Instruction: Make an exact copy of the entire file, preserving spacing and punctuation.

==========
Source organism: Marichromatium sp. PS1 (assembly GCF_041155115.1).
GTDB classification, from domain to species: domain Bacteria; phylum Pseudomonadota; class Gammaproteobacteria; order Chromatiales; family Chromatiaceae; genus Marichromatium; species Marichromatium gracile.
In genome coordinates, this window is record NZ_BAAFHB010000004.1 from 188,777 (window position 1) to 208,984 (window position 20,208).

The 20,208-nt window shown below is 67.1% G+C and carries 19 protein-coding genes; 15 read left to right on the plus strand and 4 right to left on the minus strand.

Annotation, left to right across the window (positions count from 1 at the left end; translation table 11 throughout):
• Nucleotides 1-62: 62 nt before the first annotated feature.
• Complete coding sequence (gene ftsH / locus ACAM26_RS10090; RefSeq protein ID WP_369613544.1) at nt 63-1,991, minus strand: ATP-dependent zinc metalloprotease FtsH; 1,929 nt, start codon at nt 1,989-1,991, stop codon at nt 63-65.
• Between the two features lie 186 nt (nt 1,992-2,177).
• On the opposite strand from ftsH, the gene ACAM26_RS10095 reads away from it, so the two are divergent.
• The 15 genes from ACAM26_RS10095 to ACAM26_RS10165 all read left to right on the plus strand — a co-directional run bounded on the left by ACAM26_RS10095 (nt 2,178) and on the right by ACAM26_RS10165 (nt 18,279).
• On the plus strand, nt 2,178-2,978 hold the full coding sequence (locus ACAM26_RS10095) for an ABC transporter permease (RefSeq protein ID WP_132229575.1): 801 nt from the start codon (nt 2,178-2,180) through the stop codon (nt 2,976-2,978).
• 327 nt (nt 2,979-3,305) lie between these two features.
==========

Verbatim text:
Source organism: Marichromatium sp. PS1 (assembly GCF_041155115.1).
GTDB classification, from domain to species: domain Bacteria; phylum Pseudomonadota; class Gammaproteobacteria; order Chromatiales; family Chromatiaceae; genus Marichromatium; species Marichromatium gracile.
In genome coordinates, this window is record NZ_BAAFHB010000004.1 from 188,777 (window position 1) to 208,984 (window position 20,208).

The 20,208-nt window shown below is 67.1% G+C and carries 19 protein-coding genes; 15 read left to right on the plus strand and 4 right to left on the minus strand.

Annotation, left to right across the window (positions count from 1 at the left end; translation table 11 throughout):
• Nucleotides 1-62: 62 nt before the first annotated feature.
• Complete coding sequence (gene ftsH / locus ACAM26_RS10090; RefSeq protein ID WP_369613544.1) at nt 63-1,991, minus strand: ATP-dependent zinc metalloprotease FtsH; 1,929 nt, start codon at nt 1,989-1,991, stop codon at nt 63-65.
• Between the two features lie 186 nt (nt 1,992-2,177).
• On the opposite strand from ftsH, the gene ACAM26_RS10095 reads away from it, so the two are divergent.
• The 15 genes from ACAM26_RS10095 to ACAM26_RS10165 all read left to right on the plus strand — a co-directional run bounded on the left by ACAM26_RS10095 (nt 2,178) and on the right by ACAM26_RS10165 (nt 18,279).
• On the plus strand, nt 2,178-2,978 hold the full coding sequence (locus ACAM26_RS10095) for an ABC transporter permease (RefSeq protein ID WP_132229575.1): 801 nt from the start codon (nt 2,178-2,180) through the stop codon (nt 2,976-2,978).
• 327 nt (nt 2,979-3,305) lie between these two features.